Sunday, June 29, 2008

Diminutive wooden building envy

I'm sure there's a medical condition and a Latin phrase for shed envy. After the last couple of weeks spent under siege of builders and the upcoming second phase of the same, I've an attack of green-eyed jealousy towards Alex Stewart—better known to the wider reading public as Sandy Mitchell, as that's the name Alex uses for his hugely popular Warhammer 40,000 novels. Even if you're not normally into that kind of thing, you really should try Alex's Ciaphus Cain series which owes more to George MacDonald Fraser's Flashman than anything in the Warhammer universe.

We spent Saturday afternoon barbecuing, drinking and soaking up the sunshine at Alex's shed-warming party. The photo makes the barbecue look deceptively close but, rest assured, the shed was not allowed to get too warm.

Alex "One Shed" Stewart

Oh, for somewhere to just go away and hide to get on with what needs doing! I'm told by Alex that he's managed to pick up the pace of his writing considerably and, an added bonus, once the day's work is done and he wanders down the garden back to the house, it's like leaving the office behind for the evening. There's a separation of work and home which, if you're like me, you don't get because wherever I am in the house, I'm no more than five seconds away from my office.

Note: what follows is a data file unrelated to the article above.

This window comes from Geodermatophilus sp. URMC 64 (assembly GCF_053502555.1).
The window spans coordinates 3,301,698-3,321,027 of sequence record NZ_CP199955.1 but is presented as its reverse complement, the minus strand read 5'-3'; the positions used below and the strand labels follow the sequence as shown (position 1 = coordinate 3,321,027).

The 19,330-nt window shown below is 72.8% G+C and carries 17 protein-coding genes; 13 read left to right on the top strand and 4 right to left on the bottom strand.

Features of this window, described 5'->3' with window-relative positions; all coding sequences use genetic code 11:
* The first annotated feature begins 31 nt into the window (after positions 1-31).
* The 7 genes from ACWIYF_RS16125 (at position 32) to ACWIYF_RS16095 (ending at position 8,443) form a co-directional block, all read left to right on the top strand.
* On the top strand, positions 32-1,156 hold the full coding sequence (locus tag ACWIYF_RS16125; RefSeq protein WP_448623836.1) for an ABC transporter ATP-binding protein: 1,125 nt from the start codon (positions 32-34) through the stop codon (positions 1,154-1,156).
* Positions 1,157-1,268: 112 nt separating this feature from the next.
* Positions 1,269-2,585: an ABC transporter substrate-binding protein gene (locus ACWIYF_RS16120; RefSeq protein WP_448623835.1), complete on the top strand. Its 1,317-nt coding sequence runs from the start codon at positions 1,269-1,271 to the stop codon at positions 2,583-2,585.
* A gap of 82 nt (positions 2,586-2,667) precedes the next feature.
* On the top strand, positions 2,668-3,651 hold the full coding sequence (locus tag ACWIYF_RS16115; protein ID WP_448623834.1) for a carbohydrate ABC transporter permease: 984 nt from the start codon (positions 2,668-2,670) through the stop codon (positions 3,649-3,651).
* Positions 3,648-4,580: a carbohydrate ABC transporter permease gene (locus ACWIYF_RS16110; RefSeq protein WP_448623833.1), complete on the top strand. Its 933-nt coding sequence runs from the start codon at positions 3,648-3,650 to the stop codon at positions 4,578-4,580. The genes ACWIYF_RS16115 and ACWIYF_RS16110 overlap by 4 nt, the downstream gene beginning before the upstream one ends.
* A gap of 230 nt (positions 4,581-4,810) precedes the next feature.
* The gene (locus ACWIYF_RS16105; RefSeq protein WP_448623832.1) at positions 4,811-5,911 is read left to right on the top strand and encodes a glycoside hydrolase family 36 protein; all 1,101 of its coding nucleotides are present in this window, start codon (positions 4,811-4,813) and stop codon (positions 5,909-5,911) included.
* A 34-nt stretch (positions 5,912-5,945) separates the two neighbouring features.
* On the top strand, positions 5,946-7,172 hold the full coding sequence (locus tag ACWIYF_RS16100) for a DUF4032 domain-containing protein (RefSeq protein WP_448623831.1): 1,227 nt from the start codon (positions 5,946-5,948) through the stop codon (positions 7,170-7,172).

One online translator suggests effundo invidia for "shed envy" but that's wrong as that's "shed" as in an effusive outpouring. Vegrandis nemorosus aedificium edificium invidia is "diminutive wooden building envy". Not that I'm obsessed. I'm just not looking forward to the coming disruptions.

To take my mind off diminutive wooden buildings, here's another picture that I scanned alongside some more pics for the Sci-Fi Art book. Just proves that the Foss School lives on. The artwork is by Dominic Harmon who has done some very nice covers for the SF Masterworks series.

A couple of bits of news from a couple of people who have been big supporters and contributors to Bear Alley. Jeremy Briggs has just posted a very good interview with Bill McLoughlin at John Freeman's Down the Tubes website. I found it fascinating as Bill was my editor when I was writing for Starblazer many years ago.

And Richard Sheaf and his wife, Alice, have just had a baby daughter, Zoe Laura. I'm sure you'll all join me in offering huge and hearty congratulations to the proud (and probably exhausted) parents.

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